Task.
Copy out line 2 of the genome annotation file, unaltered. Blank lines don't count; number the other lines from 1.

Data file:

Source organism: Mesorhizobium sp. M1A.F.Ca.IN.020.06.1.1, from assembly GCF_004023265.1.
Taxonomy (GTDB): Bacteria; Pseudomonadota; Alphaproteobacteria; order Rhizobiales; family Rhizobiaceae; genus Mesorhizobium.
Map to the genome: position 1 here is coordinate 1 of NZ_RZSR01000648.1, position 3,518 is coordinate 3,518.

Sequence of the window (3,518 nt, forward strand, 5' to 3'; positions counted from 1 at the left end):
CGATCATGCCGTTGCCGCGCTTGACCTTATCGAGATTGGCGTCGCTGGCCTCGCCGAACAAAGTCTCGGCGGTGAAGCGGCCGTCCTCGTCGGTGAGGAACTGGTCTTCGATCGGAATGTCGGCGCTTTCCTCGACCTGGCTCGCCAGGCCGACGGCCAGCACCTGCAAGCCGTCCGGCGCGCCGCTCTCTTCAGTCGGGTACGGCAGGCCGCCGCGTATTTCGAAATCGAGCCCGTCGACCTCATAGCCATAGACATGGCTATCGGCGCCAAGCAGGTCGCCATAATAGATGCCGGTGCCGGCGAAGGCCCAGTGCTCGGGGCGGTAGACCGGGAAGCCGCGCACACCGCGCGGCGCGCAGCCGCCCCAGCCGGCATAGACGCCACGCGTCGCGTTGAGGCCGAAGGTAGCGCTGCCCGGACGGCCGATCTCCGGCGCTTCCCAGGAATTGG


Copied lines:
Taxonomy (GTDB): Bacteria; Pseudomonadota; Alphaproteobacteria; order Rhizobiales; family Rhizobiaceae; genus Mesorhizobium.